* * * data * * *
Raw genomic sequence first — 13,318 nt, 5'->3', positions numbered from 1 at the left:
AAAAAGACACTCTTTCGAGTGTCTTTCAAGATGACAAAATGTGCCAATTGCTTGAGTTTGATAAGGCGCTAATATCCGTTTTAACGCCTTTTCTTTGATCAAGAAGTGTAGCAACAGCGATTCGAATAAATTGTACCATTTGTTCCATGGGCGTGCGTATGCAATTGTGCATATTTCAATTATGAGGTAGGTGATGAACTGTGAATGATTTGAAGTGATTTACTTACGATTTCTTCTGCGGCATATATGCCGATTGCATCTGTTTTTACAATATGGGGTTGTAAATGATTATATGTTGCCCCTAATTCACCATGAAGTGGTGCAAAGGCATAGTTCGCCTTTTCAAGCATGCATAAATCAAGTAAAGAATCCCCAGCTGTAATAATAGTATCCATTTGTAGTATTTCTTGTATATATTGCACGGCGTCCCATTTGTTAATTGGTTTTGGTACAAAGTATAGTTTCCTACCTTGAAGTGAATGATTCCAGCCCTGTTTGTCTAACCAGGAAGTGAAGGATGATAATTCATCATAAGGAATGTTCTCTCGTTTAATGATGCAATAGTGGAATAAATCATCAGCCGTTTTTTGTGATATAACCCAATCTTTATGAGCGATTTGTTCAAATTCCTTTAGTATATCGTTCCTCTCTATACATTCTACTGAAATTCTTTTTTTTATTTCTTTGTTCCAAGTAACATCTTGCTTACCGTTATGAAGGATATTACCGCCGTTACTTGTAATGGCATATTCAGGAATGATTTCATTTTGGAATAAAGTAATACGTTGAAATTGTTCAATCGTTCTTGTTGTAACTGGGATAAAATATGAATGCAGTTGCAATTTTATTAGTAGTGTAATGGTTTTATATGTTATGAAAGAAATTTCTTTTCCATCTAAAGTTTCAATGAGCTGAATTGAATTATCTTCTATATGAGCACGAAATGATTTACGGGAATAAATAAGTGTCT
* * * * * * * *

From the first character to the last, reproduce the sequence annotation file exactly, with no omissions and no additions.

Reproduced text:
Raw genomic sequence first — 13,318 nt, 5'->3', positions numbered from 1 at the left:
AAAAAGACACTCTTTCGAGTGTCTTTCAAGATGACAAAATGTGCCAATTGCTTGAGTTTGATAAGGCGCTAATATCCGTTTTAACGCCTTTTCTTTGATCAAGAAGTGTAGCAACAGCGATTCGAATAAATTGTACCATTTGTTCCATGGGCGTGCGTATGCAATTGTGCATATTTCAATTATGAGGTAGGTGATGAACTGTGAATGATTTGAAGTGATTTACTTACGATTTCTTCTGCGGCATATATGCCGATTGCATCTGTTTTTACAATATGGGGTTGTAAATGATTATATGTTGCCCCTAATTCACCATGAAGTGGTGCAAAGGCATAGTTCGCCTTTTCAAGCATGCATAAATCAAGTAAAGAATCCCCAGCTGTAATAATAGTATCCATTTGTAGTATTTCTTGTATATATTGCACGGCGTCCCATTTGTTAATTGGTTTTGGTACAAAGTATAGTTTCCTACCTTGAAGTGAATGATTCCAGCCCTGTTTGTCTAACCAGGAAGTGAAGGATGATAATTCATCATAAGGAATGTTCTCTCGTTTAATGATGCAATAGTGGAATAAATCATCAGCCGTTTTTTGTGATATAACCCAATCTTTATGAGCGATTTGTTCAAATTCCTTTAGTATATCGTTCCTCTCTATACATTCTACTGAAATTCTTTTTTTTATTTCTTTGTTCCAAGTAACATCTTGCTTACCGTTATGAAGGATATTACCGCCGTTACTTGTAATGGCATATTCAGGAATGATTTCATTTTGGAATAAAGTAATACGTTGAAATTGTTCAATCGTTCTTGTTGTAACTGGGATAAAATATGAATGCAGTTGCAATTTTATTAGTAGTGTAATGGTTTTATATGTTATGAAAGAAATTTCTTTTCCATCTAAAGTTTCAATGAGCTGAATTGAATTATCTTCTATATGAGCACGAAATGATTTACGGGAATAAATAAGTGTCT